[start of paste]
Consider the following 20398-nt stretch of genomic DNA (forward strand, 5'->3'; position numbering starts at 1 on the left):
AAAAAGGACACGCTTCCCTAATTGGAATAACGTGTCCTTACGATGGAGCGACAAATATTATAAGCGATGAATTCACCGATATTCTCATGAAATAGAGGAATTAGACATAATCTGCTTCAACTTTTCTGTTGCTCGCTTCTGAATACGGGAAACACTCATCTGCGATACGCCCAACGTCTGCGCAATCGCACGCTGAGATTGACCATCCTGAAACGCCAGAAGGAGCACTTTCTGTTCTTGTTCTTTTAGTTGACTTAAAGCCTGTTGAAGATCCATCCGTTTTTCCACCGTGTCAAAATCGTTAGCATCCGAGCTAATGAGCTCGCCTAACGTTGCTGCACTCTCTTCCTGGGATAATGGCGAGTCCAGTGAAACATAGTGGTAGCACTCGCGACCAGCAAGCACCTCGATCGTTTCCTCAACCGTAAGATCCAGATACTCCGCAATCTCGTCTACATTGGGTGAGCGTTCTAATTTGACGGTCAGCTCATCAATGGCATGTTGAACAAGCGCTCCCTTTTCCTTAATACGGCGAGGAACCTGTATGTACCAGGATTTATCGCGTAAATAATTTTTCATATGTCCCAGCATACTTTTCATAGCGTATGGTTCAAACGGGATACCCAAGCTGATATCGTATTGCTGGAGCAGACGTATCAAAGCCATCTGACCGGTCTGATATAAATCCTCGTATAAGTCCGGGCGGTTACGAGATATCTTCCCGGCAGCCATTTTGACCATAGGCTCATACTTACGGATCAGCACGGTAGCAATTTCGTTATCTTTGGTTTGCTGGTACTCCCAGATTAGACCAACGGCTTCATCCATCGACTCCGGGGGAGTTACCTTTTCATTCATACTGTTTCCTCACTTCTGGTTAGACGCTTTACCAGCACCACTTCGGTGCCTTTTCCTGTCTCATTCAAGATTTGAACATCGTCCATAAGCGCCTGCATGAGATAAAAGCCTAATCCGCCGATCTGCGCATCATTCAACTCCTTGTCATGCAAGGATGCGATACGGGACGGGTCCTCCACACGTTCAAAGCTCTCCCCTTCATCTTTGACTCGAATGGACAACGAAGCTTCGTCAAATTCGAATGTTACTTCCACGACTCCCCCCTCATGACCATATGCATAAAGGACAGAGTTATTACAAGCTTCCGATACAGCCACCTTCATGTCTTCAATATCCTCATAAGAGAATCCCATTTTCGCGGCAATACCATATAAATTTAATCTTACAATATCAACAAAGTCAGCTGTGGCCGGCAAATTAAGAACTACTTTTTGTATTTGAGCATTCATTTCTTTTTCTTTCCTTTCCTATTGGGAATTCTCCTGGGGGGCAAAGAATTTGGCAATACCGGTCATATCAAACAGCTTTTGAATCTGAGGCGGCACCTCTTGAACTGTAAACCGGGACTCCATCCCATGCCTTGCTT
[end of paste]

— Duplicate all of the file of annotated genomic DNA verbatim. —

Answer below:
Consider the following 20398-nt stretch of genomic DNA (forward strand, 5'->3'; position numbering starts at 1 on the left):
AAAAAGGACACGCTTCCCTAATTGGAATAACGTGTCCTTACGATGGAGCGACAAATATTATAAGCGATGAATTCACCGATATTCTCATGAAATAGAGGAATTAGACATAATCTGCTTCAACTTTTCTGTTGCTCGCTTCTGAATACGGGAAACACTCATCTGCGATACGCCCAACGTCTGCGCAATCGCACGCTGAGATTGACCATCCTGAAACGCCAGAAGGAGCACTTTCTGTTCTTGTTCTTTTAGTTGACTTAAAGCCTGTTGAAGATCCATCCGTTTTTCCACCGTGTCAAAATCGTTAGCATCCGAGCTAATGAGCTCGCCTAACGTTGCTGCACTCTCTTCCTGGGATAATGGCGAGTCCAGTGAAACATAGTGGTAGCACTCGCGACCAGCAAGCACCTCGATCGTTTCCTCAACCGTAAGATCCAGATACTCCGCAATCTCGTCTACATTGGGTGAGCGTTCTAATTTGACGGTCAGCTCATCAATGGCATGTTGAACAAGCGCTCCCTTTTCCTTAATACGGCGAGGAACCTGTATGTACCAGGATTTATCGCGTAAATAATTTTTCATATGTCCCAGCATACTTTTCATAGCGTATGGTTCAAACGGGATACCCAAGCTGATATCGTATTGCTGGAGCAGACGTATCAAAGCCATCTGACCGGTCTGATATAAATCCTCGTATAAGTCCGGGCGGTTACGAGATATCTTCCCGGCAGCCATTTTGACCATAGGCTCATACTTACGGATCAGCACGGTAGCAATTTCGTTATCTTTGGTTTGCTGGTACTCCCAGATTAGACCAACGGCTTCATCCATCGACTCCGGGGGAGTTACCTTTTCATTCATACTGTTTCCTCACTTCTGGTTAGACGCTTTACCAGCACCACTTCGGTGCCTTTTCCTGTCTCATTCAAGATTTGAACATCGTCCATAAGCGCCTGCATGAGATAAAAGCCTAATCCGCCGATCTGCGCATCATTCAACTCCTTGTCATGCAAGGATGCGATACGGGACGGGTCCTCCACACGTTCAAAGCTCTCCCCTTCATCTTTGACTCGAATGGACAACGAAGCTTCGTCAAATTCGAATGTTACTTCCACGACTCCCCCCTCATGACCATATGCATAAAGGACAGAGTTATTACAAGCTTCCGATACAGCCACCTTCATGTCTTCAATATCCTCATAAGAGAATCCCATTTTCGCGGCAATACCATATAAATTTAATCTTACAATATCAACAAAGTCAGCTGTGGCCGGCAAATTAAGAACTACTTTTTGTATTTGAGCATTCATTTCTTTTTCTTTCCTTTCCTATTGGGAATTCTCCTGGGGGGCAAAGAATTTGGCAATACCGGTCATATCAAACAGCTTTTGAATCTGAGGCGGCACCTCTTGAACTGTAAACCGGGACTCCATCCCATGCCTTGCTT